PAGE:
A Kenyan peacekeeper, who recently completed her assignment in Darfur, Sudan is selected to receive the 2020 United Nations Military Gender Advocate of the Year Award.
Military Gender Advisor Steplyne Nyaboga, 32, who served in the recently ended United Nations – African Hybrid Union Operation in Darfur (UNAMID), will receive the award during a virtual ceremony presided over by Secretary-General António Guterres, marking the International Day of UN Peacekeepers on Thursday, 27 May 2021.
Created in 2016, the United Nations “Military Gender Advocate of the Year Award” recognizes the dedication and efforts of an individual military peacekeeper in promoting the principles of UN Security Resolution 1325 on Women, Peace and Security in a peace operation context, as nominated by Heads and Force Commanders of UN peace operations.
Upon receiving the award, Major Nyaboga expressed happiness that her work in mainstreaming gender dimensions was recognized. Reflecting on her role as a peacekeeper, she says: “I am so elated that our efforts in serving humanity have impact and didn’t go unnoticed.
Peacekeeping is a human enterprise: placing women and girls at the center of our efforts and concerns will help us better protect civilians and build a more sustainable peace.”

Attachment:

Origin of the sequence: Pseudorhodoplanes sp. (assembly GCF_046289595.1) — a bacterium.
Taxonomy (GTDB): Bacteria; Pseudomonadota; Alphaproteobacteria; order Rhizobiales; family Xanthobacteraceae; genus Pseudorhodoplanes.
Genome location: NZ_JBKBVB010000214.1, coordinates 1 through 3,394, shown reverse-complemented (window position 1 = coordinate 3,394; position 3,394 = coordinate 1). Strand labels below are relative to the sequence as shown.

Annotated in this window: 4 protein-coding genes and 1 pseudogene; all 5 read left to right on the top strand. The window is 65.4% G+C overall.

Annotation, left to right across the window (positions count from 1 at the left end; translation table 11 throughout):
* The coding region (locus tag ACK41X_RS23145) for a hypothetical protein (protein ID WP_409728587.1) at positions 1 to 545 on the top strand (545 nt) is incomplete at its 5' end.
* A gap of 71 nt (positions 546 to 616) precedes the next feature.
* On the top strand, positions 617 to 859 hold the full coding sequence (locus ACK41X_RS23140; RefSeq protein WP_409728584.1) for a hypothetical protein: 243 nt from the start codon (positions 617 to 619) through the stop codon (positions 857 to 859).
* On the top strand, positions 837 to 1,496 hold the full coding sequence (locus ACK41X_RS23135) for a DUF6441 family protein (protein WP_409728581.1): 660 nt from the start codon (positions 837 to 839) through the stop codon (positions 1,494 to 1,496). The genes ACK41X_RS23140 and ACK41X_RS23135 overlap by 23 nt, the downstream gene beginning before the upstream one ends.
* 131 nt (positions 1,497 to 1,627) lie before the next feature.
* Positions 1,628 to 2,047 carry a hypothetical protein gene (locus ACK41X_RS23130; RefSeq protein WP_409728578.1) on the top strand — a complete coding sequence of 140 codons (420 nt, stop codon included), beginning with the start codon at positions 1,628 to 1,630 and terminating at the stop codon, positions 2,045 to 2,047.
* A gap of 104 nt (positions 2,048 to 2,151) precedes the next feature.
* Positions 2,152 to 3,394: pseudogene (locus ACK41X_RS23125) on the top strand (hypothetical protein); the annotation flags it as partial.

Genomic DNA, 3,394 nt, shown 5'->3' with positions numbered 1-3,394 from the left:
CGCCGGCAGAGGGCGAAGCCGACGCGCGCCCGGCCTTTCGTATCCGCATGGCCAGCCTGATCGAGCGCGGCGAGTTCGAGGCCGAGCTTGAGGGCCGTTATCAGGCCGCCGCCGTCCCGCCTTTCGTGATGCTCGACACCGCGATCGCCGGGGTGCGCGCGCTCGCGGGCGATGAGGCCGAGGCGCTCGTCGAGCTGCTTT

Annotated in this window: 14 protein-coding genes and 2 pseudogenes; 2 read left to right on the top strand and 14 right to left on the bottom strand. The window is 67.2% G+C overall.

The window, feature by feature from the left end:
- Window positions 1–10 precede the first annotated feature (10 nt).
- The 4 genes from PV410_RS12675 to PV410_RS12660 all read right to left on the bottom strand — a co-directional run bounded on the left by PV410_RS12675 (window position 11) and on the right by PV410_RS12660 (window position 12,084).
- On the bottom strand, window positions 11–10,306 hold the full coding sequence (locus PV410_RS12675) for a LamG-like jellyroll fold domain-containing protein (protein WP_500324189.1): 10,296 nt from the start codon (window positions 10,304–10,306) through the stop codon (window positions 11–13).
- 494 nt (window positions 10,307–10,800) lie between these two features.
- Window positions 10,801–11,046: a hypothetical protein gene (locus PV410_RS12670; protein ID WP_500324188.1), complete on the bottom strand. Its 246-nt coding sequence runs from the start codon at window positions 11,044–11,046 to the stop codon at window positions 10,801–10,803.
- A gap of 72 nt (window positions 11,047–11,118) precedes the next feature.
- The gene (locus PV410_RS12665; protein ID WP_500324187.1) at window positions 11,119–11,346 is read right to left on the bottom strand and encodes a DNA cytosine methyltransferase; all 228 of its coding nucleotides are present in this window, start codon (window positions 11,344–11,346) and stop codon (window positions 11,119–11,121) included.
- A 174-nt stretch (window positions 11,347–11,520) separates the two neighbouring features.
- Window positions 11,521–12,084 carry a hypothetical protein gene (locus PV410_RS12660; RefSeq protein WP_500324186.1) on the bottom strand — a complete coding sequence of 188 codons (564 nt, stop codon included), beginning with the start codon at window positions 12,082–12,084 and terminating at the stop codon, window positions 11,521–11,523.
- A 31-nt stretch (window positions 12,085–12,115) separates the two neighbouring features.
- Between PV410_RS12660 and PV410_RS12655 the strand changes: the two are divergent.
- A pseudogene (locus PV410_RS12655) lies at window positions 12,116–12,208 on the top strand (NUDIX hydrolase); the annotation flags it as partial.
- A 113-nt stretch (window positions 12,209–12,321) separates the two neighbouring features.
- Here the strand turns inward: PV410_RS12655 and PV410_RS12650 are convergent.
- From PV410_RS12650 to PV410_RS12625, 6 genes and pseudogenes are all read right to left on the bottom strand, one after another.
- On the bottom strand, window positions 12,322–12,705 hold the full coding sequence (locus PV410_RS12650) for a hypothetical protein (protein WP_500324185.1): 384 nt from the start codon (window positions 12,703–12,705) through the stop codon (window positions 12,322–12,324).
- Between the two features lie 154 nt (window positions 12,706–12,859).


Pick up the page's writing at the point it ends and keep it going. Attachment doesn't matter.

Major Nyaboga deployed to the UNAMID mission in February 2019.
Throughout her two-year deployment in Zalingei, she worked diligently to mainstream gender in military components by bringing awareness to gender dynamics in the fieldfield.
Major Nyaboga specifically encouraged gender-sensitive outreach to local communities, in an effort to enhance the protection of civilians.
She also focused on gender training for her fellow military peacekeepers, training nearly 95 per cent of the UNAMID’s military contingent by December 2020.
She also advised the Force on how to better identify and integrate the needs of men, women, boys and girls groups in vulnerable contexts into UNAMID’s analysis, planning and operations, a move that greatly improved the mission’s understanding of and response to protection needs.
Working together with human rights, gender and communications colleagues, Steplyne also organized campaigns and workshops for staff and civil society activists to address issues affecting Darfuri women and girls.
Secretary-General António Guterres commended Major Nyaboga for her award.
“Peace and security can only be achieved and sustained if all members of society have equal opportunities, protection, access to resources and services and can participate in decision-making,” he said.
“Through her efforts, Major Nyaboga introduced new perspectives and increased awareness of crucial gender dimensions across the Mission and helped strengthen our engagement with Darfuri women.
The United Nations remains steadfast in its commitment to ensuring that women sit at the political table and make their full contributions to peace, and Major Nyaboga’s dedication has advanced the vital clause,” he added.
This is the first time that a Kenyan peacekeeper has received this prestigious award.